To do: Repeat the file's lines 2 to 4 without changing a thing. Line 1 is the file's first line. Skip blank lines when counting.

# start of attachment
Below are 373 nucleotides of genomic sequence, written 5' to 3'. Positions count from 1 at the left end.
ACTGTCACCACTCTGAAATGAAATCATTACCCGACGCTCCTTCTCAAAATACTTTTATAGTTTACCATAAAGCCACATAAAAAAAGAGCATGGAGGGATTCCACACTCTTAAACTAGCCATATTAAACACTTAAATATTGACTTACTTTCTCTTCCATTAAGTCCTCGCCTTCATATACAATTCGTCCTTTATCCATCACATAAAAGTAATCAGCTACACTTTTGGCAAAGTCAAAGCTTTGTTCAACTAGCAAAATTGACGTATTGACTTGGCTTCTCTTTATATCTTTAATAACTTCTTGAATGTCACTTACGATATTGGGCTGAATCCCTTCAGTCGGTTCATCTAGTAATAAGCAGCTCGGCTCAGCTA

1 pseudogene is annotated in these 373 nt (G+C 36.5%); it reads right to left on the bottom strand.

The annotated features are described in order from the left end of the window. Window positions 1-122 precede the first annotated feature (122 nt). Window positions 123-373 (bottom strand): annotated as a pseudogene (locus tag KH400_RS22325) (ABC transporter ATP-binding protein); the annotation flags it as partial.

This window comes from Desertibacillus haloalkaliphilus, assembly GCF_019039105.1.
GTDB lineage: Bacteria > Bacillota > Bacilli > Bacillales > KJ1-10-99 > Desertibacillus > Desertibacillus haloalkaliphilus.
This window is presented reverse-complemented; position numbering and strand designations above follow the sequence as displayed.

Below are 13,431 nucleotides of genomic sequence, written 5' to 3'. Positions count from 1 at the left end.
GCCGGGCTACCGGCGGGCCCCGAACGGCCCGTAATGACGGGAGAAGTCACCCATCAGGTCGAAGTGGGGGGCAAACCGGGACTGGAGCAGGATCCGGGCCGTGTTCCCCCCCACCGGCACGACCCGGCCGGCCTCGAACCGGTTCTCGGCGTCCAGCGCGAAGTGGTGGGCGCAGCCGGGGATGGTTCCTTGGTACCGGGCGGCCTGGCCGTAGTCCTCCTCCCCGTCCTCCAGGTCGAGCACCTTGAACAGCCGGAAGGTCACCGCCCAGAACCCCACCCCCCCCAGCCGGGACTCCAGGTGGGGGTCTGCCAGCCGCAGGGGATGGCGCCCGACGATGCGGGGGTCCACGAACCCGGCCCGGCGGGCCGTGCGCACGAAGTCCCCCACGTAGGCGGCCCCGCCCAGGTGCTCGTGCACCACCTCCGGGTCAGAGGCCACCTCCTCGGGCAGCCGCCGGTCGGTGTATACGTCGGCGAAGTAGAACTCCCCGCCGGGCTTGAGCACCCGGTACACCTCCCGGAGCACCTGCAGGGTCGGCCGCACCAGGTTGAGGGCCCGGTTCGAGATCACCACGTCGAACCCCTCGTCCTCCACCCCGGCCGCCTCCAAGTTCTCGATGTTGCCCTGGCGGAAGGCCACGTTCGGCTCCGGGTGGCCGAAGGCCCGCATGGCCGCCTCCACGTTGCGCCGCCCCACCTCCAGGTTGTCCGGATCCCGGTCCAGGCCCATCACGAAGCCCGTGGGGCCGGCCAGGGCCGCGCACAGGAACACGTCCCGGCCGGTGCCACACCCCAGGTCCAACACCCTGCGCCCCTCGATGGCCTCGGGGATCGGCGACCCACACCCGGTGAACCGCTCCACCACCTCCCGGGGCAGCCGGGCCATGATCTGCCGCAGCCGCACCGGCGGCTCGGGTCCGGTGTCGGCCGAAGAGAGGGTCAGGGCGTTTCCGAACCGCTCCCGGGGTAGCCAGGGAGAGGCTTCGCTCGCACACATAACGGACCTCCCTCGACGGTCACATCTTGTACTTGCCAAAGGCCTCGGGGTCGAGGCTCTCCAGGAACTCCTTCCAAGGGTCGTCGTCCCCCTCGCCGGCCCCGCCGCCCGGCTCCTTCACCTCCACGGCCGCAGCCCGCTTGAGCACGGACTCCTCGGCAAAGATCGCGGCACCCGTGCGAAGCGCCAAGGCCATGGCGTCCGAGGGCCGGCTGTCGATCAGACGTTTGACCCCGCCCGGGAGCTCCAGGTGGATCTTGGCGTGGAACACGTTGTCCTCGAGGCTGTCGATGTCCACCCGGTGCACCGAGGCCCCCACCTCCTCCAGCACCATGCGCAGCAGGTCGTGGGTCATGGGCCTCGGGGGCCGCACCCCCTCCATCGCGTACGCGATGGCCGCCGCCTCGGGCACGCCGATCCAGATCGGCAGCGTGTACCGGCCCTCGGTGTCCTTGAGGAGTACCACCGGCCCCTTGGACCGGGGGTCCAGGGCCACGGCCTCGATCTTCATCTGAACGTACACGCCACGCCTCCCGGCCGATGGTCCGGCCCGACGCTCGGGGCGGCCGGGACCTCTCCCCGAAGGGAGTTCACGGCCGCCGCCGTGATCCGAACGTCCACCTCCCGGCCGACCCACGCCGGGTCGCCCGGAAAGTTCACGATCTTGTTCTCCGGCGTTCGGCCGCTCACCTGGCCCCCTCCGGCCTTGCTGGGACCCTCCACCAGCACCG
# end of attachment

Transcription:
ACTGTCACCACTCTGAAATGAAATCATTACCCGACGCTCCTTCTCAAAATACTTTTATAGTTTACCATAAAGCCACATAAAAAAAGAGCATGGAGGGATTCCACACTCTTAAACTAGCCATATTAAACACTTAAATATTGACTTACTTTCTCTTCCATTAAGTCCTCGCCTTCATATACAATTCGTCCTTTATCCATCACATAAAAGTAATCAGCTACACTTTTGGCAAAGTCAAAGCTTTGTTCAACTAGCAAAATTGACGTATTGACTTGGCTTCTCTTTATATCTTTAATAACTTCTTGAATGTCACTTACGATATTGGGCTGAATCCCTTCAGTCGGTTCATCTAGTAATAAGCAGCTCGGCTCAGCTA

1 pseudogene is annotated in these 373 nt (G+C 36.5%); it reads right to left on the bottom strand.

The annotated features are described in order from the left end of the window. Window positions 1-122 precede the first annotated feature (122 nt). Window positions 123-373 (bottom strand): annotated as a pseudogene (locus tag KH400_RS22325) (ABC transporter ATP-binding protein); the annotation flags it as partial.